Yankees Top Prospect #44 – Nestor Cortes - Pinstriped Prospects

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Yankees Top Prospect #44 – Nestor Cortes

(Photo by Allen Greene)

Nestor Cortes was drafted by the New York Yankees in the 36th round of the 2012 First-Year-Player Draft out of Hialeah Senior High School in Hialeah, Florida.  He has been compared to fellow Yankees farm hand Dan Camarena when he was original drafted as both are not power pitchers and both are left-handed.

It was a big change for Nestor coming from High School, “My biggest adjustment from high school to pro ball was to have a routine every day before, during, and after the game. Also learning how to mix my pitches with every batter and every count.

In his first professional season in 2013, Cortes threw just 18 1/3 innings allowing 9 runs in 10 games, 3 starts for the Gulf Coast League Yankees.  He struck out 20 batters while walking jut 5.  He returned to the Gulf Coast League in 2014 where in 11 games, 2 starts, he earned a 2.27 ERA.  Striking out 38 batters and walking 5 in 31 2/3 innings of work.

My first 2 seasons in Gulf Coast League was a learning experience.” He told us, “my transition from high school to pro ball was a huge jump. I came from facing maybe 3 big hitters in the lineup in high school to facing the last batter that can potentially hit a homerun. It made me use all my pitches effectively and pound the strike zone.

Nestor spent the 2015 season with the Pulaski Yankees, where in their inaugural season became a regular starter.  In 12 games, 10 starts, he struck out 66 batters over 63 2/3 innings while earning a 6-3 record with a 2.26 ERA even gaining notoriety for starting a Triple-Play on July 6.

It was bases loaded with the 4th batter up,” Cortes told us while describing the play, “in my head I was just trying to get a ground ball for the double play. I threw a slider well inside and jammed him up. A soft line drive was hit back at me. I dove to my right side immediately stood up and threw to third. I was pumped to get a double play.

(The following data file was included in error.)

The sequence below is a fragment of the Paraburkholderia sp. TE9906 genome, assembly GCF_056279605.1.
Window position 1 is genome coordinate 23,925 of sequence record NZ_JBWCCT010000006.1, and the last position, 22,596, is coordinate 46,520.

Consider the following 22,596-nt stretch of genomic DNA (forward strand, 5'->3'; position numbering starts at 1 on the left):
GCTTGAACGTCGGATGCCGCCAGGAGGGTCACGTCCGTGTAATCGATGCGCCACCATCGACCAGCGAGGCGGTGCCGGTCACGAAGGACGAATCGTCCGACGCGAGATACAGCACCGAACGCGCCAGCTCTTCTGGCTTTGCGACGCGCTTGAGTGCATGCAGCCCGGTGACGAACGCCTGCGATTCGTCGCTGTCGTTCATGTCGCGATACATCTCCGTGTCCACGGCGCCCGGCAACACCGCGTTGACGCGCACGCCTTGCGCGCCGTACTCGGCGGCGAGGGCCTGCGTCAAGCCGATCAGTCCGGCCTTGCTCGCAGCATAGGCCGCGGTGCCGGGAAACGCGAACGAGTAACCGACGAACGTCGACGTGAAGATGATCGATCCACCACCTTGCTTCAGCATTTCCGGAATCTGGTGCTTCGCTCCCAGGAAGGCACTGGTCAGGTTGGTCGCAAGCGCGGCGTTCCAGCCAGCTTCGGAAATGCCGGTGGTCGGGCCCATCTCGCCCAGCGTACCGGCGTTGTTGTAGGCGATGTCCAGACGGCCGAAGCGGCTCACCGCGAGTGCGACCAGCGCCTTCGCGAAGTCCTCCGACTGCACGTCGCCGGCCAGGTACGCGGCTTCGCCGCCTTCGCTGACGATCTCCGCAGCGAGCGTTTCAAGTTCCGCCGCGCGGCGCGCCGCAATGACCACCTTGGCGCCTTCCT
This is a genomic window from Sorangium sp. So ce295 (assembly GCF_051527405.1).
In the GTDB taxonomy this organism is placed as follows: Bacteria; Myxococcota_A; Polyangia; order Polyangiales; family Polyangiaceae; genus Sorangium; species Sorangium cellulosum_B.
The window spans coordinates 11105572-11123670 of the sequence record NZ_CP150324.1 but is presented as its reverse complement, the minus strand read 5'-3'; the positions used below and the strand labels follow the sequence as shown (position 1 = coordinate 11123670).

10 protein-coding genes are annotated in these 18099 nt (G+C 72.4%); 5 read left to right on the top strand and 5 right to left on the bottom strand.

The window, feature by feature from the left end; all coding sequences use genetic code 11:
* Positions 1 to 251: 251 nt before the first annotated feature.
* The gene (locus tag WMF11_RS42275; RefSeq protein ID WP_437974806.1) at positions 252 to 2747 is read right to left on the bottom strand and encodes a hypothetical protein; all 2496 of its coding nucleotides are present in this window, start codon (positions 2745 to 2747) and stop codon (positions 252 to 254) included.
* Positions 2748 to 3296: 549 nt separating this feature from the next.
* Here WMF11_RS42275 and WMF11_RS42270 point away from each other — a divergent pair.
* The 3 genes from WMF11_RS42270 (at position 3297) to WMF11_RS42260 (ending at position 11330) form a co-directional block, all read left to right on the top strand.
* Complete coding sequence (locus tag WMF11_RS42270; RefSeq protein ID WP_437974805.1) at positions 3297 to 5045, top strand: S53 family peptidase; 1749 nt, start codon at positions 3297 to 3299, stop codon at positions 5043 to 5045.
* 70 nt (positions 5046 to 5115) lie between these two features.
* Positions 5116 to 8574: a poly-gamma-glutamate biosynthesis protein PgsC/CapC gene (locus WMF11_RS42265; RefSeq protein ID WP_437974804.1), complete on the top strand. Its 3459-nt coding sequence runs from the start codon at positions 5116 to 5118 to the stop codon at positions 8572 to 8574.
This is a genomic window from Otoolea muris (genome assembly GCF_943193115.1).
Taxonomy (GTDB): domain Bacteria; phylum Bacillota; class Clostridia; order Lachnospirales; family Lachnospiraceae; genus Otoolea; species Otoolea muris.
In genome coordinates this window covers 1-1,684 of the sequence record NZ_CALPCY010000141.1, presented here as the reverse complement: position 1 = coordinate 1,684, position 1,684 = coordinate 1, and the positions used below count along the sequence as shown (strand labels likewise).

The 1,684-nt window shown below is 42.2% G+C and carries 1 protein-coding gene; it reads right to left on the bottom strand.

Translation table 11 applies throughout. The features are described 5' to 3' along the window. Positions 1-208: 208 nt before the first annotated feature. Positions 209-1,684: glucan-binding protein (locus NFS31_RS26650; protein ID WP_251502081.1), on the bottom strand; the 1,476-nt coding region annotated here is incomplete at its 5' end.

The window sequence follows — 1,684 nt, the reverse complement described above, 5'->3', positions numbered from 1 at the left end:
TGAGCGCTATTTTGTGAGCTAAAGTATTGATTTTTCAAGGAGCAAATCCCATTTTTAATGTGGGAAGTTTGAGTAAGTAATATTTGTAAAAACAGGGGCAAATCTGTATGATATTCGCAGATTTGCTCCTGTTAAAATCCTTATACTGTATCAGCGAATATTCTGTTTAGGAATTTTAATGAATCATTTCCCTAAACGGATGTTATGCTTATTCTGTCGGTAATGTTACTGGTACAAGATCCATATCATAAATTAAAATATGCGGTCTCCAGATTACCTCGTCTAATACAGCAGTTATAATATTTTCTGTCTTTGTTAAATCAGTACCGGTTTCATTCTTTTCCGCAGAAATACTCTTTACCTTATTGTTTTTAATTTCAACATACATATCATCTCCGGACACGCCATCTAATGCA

Thinking I had an open base to pitch the fifth batter. But little did I know,” he said, “I see my third baseman throw across the diamond because the runner from first base was half way up the line. When we got the triple play and got to the dugout my pitching coach was the first one up there I wanted to give him a high five so hard I scratched my eye lid where I was bleeding. At the moment I didn’t feel it cause of all the adrenaline. With that play I kept my team in the game.

Then on August 23 Nester had one of his best games of the season, striking out 9 batters over 5 1/3 innings without allowing a hit or a walk to the Bluefield Blue Jays.  Through the first 5 innings of the game he was perfect, and did not allow a single runner to reach base.  “Once I mounted up 4 strikeouts in 2 innings I felt that it was going to be something special,” he told us, “after that my left fielder made a great play in the gap. When I’m out there I try to pitch to perfection. I’m very competitive. The pitch that was working the best for me was my fastball but had a great feel towards my curveball. That was the strikeout pitch that night. It was a lot tighter and sharper than usual.

After the season ended Nester was named to the Appalachian League All-Star Team, “I was honored for the selection. I couldn’t thank my coaches and my team enough. They were the ones that allowed me to have an opportunity to be up there. Among all the good pitchers and good pitching performances throughout the league.

Like fellow Yankees prospect Chaz Hebert and Dan Camarena, Cortes is not a hard thrower.  High possess a fastball that is anywhere between the high-80s and low-90s and topping out at 93 miles per hour.  “I like to use my fastball at any count,” he told us.  He locates his fastball well compliments it with a changeup that sits between 75-70 miles per hour, a curveball in the low-mid-70s and a slider that is in the high-70s.  He works mostly down in the zone and moves it well to either side to keep hitters off balance and get outs.

In 2016 Cortes will likely make the jump to Single-A, his success has earned him a spot in the rotation for the Charleston RiverDogs but a roster crunch might force him down to the Staten Island Yankees of the NY-Penn League.

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